Lu sule, lu mare e lu ientu (Il sole, il mare e il vento in dialetto salentino)
As the weather gets warmer, and then colder, I’m quickly reminded of a place I’d love to escape to: Salento, in the region of Puglia.
Salento- the heel of Italy’s boot- is by far my favorite place, although to be fair I haven’t yet visited sunny Sicily or Sardegna.
I love Salento for its picturesque beaches (both rock and sand), wonderful seafood and breathtaking views. Most of all I love Salento because I’m fortunate enough to have amici Salentini (Salentino friends).There’s no better way to experience a place like Salento than with locals.
If you’ve never been to the south of Puglia, I suggest you visit soon and here are a few reasons why.
They make their own olive oil
Before I visited Salento, I didn’t even know that olives came from trees (I’m not much of a botanist). Salvatore, my old roommate, produced olive oil from trees in his family’s own backyard. Every time I tried to cook with vegetable oil, he would scold me, “solo, olio d’oliva [only (use) olive oil]” because it doesn’t produce pungent smells or burn when cooking.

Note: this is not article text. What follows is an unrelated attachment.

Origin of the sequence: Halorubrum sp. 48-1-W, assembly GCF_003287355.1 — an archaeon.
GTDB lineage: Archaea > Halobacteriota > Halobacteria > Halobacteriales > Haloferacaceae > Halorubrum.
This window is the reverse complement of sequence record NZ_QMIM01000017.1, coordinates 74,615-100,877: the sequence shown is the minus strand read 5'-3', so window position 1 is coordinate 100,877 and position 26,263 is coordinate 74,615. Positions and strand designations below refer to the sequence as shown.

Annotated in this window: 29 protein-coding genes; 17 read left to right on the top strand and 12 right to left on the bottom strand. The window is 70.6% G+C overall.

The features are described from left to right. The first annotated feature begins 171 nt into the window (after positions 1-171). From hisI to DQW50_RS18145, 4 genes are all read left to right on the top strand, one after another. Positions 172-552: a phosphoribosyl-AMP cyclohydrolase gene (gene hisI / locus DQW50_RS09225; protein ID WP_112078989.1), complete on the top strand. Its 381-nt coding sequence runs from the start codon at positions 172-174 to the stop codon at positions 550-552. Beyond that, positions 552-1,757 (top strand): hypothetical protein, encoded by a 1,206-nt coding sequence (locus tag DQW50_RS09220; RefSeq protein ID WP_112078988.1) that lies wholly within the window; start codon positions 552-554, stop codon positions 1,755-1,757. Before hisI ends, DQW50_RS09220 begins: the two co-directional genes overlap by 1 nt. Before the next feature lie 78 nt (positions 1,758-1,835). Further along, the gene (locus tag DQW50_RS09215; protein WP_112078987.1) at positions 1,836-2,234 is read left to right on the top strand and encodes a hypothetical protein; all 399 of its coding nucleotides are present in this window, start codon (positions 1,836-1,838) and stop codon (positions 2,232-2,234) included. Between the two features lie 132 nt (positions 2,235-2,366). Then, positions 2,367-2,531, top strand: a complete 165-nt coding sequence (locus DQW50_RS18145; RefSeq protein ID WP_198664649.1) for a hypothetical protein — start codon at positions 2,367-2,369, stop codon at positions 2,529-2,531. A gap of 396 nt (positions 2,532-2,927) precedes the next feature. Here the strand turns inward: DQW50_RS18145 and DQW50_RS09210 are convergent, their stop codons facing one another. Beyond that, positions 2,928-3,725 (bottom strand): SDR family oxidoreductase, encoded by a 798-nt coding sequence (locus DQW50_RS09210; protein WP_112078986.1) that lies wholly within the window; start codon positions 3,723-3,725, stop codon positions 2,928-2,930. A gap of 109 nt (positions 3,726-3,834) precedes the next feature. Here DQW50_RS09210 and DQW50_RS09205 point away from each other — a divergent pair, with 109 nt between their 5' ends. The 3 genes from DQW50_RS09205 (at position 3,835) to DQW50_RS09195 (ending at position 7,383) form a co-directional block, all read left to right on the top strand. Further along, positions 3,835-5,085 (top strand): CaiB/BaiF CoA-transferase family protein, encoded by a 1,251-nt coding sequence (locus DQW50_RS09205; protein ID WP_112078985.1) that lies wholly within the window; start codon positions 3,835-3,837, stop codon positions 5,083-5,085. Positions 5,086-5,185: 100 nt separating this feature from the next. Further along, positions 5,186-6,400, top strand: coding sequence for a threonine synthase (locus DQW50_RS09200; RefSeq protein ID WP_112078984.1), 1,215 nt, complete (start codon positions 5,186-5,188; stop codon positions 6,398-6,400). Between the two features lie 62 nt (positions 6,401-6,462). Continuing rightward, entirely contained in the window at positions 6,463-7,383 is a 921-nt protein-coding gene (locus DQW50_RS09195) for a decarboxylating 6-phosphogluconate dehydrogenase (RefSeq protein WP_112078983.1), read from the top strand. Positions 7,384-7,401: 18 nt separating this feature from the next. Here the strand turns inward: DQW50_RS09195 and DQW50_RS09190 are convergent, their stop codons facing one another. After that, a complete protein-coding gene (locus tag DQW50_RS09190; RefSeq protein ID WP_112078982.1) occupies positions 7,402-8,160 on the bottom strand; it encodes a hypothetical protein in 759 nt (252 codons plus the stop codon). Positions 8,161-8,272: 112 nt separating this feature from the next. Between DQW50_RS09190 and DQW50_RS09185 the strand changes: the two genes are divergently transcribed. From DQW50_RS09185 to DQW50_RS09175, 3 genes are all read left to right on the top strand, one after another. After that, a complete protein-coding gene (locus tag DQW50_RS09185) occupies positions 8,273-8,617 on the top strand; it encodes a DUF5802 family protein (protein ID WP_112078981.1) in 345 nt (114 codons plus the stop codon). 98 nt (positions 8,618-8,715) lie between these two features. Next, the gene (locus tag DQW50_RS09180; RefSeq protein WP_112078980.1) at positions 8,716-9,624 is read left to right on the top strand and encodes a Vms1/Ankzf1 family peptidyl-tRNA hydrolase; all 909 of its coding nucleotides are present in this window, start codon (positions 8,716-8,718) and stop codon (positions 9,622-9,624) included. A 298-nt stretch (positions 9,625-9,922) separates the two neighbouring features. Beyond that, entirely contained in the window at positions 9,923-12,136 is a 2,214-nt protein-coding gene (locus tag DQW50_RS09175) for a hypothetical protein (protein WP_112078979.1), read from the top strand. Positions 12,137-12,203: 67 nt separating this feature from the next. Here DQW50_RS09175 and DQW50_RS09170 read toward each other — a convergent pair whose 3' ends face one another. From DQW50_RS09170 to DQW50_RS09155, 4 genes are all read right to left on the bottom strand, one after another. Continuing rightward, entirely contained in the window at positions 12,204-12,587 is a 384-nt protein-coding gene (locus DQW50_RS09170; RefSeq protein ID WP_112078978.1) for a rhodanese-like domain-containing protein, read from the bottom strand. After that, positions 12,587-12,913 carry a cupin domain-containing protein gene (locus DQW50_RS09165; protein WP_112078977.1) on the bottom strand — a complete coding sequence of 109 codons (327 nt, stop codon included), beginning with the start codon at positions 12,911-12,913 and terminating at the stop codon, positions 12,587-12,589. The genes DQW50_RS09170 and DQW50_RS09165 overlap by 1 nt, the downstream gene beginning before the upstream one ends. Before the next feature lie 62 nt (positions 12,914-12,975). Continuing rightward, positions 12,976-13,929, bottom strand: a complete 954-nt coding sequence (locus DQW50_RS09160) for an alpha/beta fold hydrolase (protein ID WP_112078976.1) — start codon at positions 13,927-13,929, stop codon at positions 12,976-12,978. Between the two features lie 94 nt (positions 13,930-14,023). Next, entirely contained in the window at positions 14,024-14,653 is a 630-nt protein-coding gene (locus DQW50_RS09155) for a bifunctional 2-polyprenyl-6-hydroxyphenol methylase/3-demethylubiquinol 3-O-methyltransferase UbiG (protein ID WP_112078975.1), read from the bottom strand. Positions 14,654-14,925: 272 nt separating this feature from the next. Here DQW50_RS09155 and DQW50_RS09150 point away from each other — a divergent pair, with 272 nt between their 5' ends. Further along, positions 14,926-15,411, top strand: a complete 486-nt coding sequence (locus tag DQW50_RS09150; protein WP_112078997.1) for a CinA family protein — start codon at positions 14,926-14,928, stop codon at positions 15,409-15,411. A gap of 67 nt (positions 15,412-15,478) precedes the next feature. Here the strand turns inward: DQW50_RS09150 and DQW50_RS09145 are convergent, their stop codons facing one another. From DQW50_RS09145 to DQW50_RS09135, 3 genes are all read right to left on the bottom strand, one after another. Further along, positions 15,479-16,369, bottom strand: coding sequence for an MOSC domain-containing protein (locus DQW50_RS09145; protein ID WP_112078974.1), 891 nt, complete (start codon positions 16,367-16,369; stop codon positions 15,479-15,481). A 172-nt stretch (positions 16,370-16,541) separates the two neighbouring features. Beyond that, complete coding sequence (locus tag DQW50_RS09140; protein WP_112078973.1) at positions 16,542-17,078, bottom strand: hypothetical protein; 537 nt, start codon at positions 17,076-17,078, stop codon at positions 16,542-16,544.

Puglia is known for trulli (mud huts). Formerly used as housing for farmers and fisherman, trulli are historically protected so they can’t be destroyed. The trulli in Salento are unique-looking as compared to those in other parts of Puglia. Made entirely of stone, their natural beauty gives Puglia (and Salento) a distinctive flair.
The cathedral in Otranto
Someone told me that Santa Maria Annuziata, the cathedral in Otranto, Puglia, has the largest mosaic floor in the western hemisphere. Although I have yet to find this to be true, it’s certainly a beautiful work of art.
Have you ever eaten ricci (sea urchins)? Never in my life would I have imagined eating seafood so fresh that you can pick it right from the ocean floor. Sea urchins are a common delicacy in Salento and most locals cut them open and enjoy them while swimming in Puglia’s pristine waters.
The Florence of the South
Lecce has been nicknamed “the Florence of the South” for its amazing Baroque architecture. The most notable church in Lecce is the Basilica di Santa Croce (Church of the Holy), located next to the city’s parliament. It’s said that something new is always discovered in the intertwining sculptures of vegetables, beasts and figures of the church’s façade.
Next time you head to Italy, don’t forget to make a stop in Salento and Salutame lu ientu (Say hi to the wind) – advice from Sud Sound System, one of the region’s most famous bands.
Written by OSIA National Office Intern, Carol Cummings. Cummings is a senior at American University, majoring in print journalism, with a minor in Italian.